No significant differences between the CNSI and conventional groups were observed in intraoperative blood loss (mean [SD], 55.5 [29.0] mL vs 57.2 [31.0] mL; P = .70) and operative time (mean [SD], 180.2 [29.1] minutes vs 184.5 [25.6] minutes; P = .33) (eTable 1 in the Supplement). The postoperative recovery process was comparable for both groups. There were no significant differences in time to first flatus, time to ambulation, time to first liquid intake, and postoperative hospital stay between the 2 groups. No significant differences were found between the CNSI and conventional groups regarding the incidence of postoperative complications within 30 days after surgery(6 of 78 patients [7.7%] vs 7 of 78 patients [8.9%]; P = .77), nor regarding severity of postoperative complications.
In this cohort study, the total number of LNs detected and the number of LNs detected per station in the CNSI group were significantly higher than in the conventional group, suggesting that carbon nanoparticle suspension lymphography-guided distal gastrectomy achieved sufficient LN detection. In previous GC studies, carbon nanoparticles were used to identify only sentinel LNs in early GC.9 The number of LNs detected and the diagnostic value of black-stained LNs have not been discussed, to our knowledge. Compared with India ink, CNSI is relatively safe.17 Compared with indocyanine green fluorescence, CNSI does not require complicated surgical procedures and equipment, and making its use simpler than that of indocyanine green fluorescence.18 Methylene blue, indigo carmine and other dyes have shorter half-lives than CNSI.19 The CNSI black stain contrasts well with the color of adipose tissue; thus, LNs can be easily identified during surgery. The surgeon can achieve en bloc resection of LNs without breakage of lymphatic structures, reducing the risk of intraoperative tumor cell spillage and preventing vascular injury in the surrounding tissue. Moreover, the quality control of lymphadenectomy can be carried out well by determining whether there are residual stained LNs within the scope of the scheduled LN dissection.
In the process of postoperative LN sorting, black-stained LNs are more easily obtained from resected specimens without any other methods,20 such as fluorescence laparoscopy, secondary searches, or the Lipodissolve technique. It also was associated with increasing the number of micro-LNs detected compared with conventional treatment. Our results show that with CNSI, the accuracy of negative LNs and LN pathological staging may be improved, and it could provide the guidance for postoperative adjuvant therapy, which in turn may improve the prognosis of patients.21-25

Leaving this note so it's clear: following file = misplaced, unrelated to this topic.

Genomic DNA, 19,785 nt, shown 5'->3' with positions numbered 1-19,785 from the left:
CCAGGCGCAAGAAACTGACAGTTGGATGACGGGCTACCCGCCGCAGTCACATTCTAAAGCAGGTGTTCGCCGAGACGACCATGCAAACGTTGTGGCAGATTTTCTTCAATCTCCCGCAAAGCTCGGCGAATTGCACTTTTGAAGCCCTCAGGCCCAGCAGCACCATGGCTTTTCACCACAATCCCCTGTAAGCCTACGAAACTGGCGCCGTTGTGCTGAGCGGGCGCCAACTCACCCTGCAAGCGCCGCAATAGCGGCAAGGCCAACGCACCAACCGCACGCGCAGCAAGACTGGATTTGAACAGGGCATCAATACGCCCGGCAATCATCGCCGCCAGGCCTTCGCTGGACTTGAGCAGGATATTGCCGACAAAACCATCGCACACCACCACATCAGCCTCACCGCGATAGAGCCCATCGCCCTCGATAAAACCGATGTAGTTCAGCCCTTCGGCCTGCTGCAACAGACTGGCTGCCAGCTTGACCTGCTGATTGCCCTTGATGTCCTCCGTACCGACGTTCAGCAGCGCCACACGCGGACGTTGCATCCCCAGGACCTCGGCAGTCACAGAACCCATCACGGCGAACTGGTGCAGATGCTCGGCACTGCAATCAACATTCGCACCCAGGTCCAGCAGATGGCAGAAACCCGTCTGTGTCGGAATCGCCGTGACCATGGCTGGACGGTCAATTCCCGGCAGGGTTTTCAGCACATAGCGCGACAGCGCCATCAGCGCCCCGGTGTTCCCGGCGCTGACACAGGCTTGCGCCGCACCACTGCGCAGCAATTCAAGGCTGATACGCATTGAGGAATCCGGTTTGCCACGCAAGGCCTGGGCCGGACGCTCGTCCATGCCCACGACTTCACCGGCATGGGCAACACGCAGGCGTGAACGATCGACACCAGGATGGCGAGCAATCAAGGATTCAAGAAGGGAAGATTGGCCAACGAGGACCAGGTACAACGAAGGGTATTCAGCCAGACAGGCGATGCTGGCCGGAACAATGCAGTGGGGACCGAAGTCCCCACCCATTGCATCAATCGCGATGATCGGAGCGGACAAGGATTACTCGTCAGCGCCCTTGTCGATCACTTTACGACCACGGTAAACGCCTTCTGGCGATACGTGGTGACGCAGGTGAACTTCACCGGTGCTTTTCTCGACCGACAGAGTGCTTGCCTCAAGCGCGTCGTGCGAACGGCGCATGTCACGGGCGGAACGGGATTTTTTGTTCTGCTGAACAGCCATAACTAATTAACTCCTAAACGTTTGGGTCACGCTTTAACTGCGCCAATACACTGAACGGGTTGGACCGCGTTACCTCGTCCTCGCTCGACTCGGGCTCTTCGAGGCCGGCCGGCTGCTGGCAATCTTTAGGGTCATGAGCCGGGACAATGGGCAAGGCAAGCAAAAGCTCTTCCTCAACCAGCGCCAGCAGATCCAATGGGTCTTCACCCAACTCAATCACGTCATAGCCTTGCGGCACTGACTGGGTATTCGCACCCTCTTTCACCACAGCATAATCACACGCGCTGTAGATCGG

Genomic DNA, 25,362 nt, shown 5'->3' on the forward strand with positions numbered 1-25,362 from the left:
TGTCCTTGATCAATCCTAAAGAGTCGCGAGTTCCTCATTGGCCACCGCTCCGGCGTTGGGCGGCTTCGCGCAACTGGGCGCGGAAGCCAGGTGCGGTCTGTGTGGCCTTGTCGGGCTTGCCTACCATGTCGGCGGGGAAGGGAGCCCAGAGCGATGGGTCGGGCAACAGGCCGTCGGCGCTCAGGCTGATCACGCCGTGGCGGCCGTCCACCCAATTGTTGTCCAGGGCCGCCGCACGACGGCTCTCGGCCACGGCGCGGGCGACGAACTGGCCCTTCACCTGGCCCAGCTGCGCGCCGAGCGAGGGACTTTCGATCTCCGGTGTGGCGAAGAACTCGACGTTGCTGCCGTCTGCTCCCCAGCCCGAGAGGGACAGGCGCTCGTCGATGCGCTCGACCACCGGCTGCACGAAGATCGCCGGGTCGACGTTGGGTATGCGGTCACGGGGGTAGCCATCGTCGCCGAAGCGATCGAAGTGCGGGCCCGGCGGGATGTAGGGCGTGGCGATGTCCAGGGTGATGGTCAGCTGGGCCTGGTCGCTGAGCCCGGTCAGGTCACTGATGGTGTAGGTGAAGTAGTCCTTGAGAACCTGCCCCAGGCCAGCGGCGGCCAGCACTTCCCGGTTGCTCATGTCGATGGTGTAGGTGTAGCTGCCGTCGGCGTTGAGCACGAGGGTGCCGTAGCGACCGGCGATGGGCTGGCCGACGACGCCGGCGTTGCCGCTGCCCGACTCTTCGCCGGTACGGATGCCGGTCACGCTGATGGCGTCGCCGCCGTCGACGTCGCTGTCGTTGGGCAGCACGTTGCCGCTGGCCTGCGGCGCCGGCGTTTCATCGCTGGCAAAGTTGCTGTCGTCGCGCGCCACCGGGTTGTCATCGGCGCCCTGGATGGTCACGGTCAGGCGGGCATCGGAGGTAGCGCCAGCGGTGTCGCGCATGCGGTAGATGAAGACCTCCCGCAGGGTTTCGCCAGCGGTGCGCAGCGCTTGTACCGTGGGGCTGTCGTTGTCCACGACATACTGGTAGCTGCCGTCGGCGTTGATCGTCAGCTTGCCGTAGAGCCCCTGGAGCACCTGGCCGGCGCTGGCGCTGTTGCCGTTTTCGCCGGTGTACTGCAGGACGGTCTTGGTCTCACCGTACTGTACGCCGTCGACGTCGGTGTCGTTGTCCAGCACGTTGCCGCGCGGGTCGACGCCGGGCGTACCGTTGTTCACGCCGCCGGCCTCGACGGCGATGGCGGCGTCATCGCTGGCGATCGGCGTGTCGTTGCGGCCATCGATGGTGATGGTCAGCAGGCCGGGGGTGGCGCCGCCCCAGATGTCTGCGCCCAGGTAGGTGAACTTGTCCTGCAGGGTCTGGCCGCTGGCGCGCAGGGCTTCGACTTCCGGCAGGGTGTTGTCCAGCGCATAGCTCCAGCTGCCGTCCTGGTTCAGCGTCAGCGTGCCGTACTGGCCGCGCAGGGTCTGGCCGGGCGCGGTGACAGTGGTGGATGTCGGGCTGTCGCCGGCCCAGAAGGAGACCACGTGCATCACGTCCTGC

The results of this study showed that the number of LNs detected in black-stained stations was greater than that detected in nonblack-stained stations, and the metastasis rate of black-stained LNs was higher than that of nonblack-stained LNs. Both black-stained LNs and stations were highly sensitive to pathological diagnosis, and the NPV of unstained LNs was also satisfactory. Our findings of carbon nanoparticle suspension lymphography–guided distal gastrectomy are not equivalent to those of a 2016 study of sentinel LN dissection.25 The purpose of this study was to perform en bloc LN dissection, not only resection of sentinel LNs. A study by Yan et al26 using carbon nanoparticles to show sentinel LNs in early GC reported that in black-stained sentinel LNs in early GC, sensitivity was 90%, specificity was 100%, and accuracy was 98.9%. In contrast, the sensitivities of stained LNs or stations in this study to detect metastasis were higher. This result suggests that carbon nanoparticle suspension lymphography–guided distal gastrectomy was associated with a more thorough LN dissection, reduced number of residual positive LNs, and increased number of negative or micro-LNs.